CPR (Australia): “The Extraordinary Cruelty of the Bit”

Our own Jo Anne Normile has previously addressed the cruelty of bits in this post about the various “tools” used by racing. One of our international partners, the Coalition for the Protection of Racehorses (Australia/New Zealand), recently took a deeper dive. CPR’s comprehensive, meticulously-sourced piece – here – begins thus:

“While beating a horse with a whip is considered animal abuse by those with common sense, it’s the other obligate tool of the racing industry, the bit, that delivers the most harmful blows of all.”

Some other highlights:

“The only possible experience for a horse of this pressure from the bit in its mouth is pain. The bit induces such high levels of pain which, due to its intensity and location, can override all other pain a horse might experience, including fear. It’s this attribute that makes bits the highly effective, albeit cruel instrument of control they are. Bits allow riders to push horses well past safe physiological limits, control them in painful and frightening circumstances, and are a contributing factor, if not the cause of many of the falls, shattered limbs, asphyxia and sudden death experienced by horses on the racetrack.

“Proponents of the bit suggest it is merely a tool of ‘communication’, being more or less gentle depending on the hands that use it. In truth, a bit is no more a tool of communication for the horse than a thumbscrew or medieval rack is a tool of communication for people. In other words, a horse’s response to a bit should not be taken as solicitation or agreement by the horse of the ‘requests’ of a rider but is always, and only because of the pain the bit induces.

“Richly innervated and densely packed with sensory receptors, pressure to the interdental space induces sensations that are consciously and acutely felt by the horse. The pain of the bit is immediate and intense and captures the attention of a horse in a way that nothing else can. Aside from the immediate physical pain mentioned, the bit induces fear and panic by affecting the horse’s ability to draw breath resulting in sensations of breathlessness and suffocation.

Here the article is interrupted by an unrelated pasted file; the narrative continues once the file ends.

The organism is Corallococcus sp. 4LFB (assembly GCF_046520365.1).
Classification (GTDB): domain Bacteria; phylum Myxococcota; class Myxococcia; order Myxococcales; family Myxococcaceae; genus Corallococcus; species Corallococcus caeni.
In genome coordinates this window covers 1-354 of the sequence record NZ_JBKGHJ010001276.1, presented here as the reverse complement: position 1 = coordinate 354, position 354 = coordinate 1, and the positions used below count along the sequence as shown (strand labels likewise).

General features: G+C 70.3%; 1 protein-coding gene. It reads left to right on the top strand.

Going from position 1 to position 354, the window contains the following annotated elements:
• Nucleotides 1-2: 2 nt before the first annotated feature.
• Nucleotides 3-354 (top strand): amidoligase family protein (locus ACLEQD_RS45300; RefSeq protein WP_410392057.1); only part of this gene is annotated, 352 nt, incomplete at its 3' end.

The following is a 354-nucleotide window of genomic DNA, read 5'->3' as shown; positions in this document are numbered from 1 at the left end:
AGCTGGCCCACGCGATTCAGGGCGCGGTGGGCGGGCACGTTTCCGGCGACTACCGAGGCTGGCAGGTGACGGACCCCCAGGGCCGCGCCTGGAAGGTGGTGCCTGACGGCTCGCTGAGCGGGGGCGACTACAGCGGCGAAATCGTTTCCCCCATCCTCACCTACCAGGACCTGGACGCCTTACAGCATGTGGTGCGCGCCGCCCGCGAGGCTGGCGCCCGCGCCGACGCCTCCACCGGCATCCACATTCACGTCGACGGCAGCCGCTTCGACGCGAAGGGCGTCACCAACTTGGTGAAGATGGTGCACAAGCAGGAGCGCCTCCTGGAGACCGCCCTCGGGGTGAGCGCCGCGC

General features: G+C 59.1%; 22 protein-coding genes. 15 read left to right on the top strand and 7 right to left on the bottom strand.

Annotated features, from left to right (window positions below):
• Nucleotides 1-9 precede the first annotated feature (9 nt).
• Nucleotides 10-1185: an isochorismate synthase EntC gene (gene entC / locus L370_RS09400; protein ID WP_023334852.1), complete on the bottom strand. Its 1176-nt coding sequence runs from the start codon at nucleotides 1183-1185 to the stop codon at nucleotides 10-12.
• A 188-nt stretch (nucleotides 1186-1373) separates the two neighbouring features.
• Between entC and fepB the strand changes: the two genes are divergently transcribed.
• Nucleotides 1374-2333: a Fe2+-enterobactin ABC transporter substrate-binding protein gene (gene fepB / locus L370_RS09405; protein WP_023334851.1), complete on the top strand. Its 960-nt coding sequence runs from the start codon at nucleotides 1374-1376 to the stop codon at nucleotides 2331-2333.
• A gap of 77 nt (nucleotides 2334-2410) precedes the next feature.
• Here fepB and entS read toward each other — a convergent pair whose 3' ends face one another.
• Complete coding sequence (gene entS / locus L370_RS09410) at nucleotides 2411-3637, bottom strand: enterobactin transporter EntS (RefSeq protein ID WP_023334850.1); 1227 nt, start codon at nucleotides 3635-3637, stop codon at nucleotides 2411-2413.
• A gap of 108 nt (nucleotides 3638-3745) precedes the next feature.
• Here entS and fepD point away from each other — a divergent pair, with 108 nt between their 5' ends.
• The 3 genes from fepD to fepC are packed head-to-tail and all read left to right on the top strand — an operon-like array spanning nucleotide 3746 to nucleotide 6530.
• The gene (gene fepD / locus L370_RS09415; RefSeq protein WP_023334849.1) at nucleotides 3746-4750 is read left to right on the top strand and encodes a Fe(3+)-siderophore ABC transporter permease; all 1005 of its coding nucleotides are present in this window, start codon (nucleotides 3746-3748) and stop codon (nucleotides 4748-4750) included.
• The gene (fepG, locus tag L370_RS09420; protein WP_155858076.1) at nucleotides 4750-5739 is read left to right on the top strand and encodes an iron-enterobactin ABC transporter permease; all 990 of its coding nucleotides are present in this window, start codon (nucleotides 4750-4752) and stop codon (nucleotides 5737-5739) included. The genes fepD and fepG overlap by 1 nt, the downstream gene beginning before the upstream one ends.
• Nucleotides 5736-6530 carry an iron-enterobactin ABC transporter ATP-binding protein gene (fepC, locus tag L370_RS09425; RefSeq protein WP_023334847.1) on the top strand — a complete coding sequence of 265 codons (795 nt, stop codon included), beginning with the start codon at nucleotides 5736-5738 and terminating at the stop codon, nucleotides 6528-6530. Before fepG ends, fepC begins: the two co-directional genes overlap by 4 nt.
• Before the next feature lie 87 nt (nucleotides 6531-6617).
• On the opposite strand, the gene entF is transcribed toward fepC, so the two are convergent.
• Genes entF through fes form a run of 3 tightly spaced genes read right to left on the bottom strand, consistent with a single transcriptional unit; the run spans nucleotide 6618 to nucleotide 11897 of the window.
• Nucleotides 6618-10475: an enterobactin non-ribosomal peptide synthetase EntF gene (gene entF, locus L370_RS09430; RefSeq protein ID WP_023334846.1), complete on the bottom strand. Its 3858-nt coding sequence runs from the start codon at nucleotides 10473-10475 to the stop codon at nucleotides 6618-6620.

“Perception becomes reality, and the illusion of a somewhat co-operative, excited, prancing racehorse has been actively portrayed as ‘normal’ in the minds of the public. Research by experts unquestioningly show that those very same behaviours – the wild eyes, teeth grinding, gaping mouth, salivation, jigging, tongue lolling, head shaking, rearing, straining neck, tail swishing – are behavioural signs of extreme pain and fear in a horse and…are clear indications of compromised welfare.”

9 Comments

  1. Lower photo demonstrates tying down the tongue of the horse. This cuts off circulation and will eventually cause tongue paralysis. Horrible practice.

  2. Ring bits.tongue ties, lip chains hated the use of all of them! We ride our horses in a Dr. Cook`s bit-less bridle.The use of these items were some of the many reasons we quit participation in racing in 2005. Always hated galloping a horse in a ring bit. Unneeded amount of hardware in a horses mouth & did not really give you any control of a horse wanting to runoff with you as we experienced several times.

  3. The cruelty of bits crosses all lines and is also quite widespread in rodeo, most specifically the reining, barrels, and roping events, where galloping horses are time after time abruptly pulled to harsh sliding stops by the bits in their mouths, viciously yanked and aggressively jerked around by the bits in their mouths, to the point where the horses in daily practices and timed competitions have terrified and almost psycho looks on their faces and act like spastic out-of-control nut cases from the constant painful never-ending heavy-handed abuse of forceful application of the metal bits in their delicate mouths. The horses are mesmerizingly beautiful and very well built, but oh how they are made to suffer from the severe use of the bits and the torquing and twisting of their legs and joints causing untold injuries. It seems that very few horses can escape the brutality of humankind.

  4. This is inhuman and shame to mankind,difficult to watch, watching them is like mental harassment to me,please stop this nonsense

    • It is mental torture to see people jerking horses around by their mouths!!!! It is very disturbing to me also!!! The racing industry people as well as many other riding “disciplines” think it is “normal” because, evidently because, they’re so vile they can’t comprehend doing something that isn’t vile.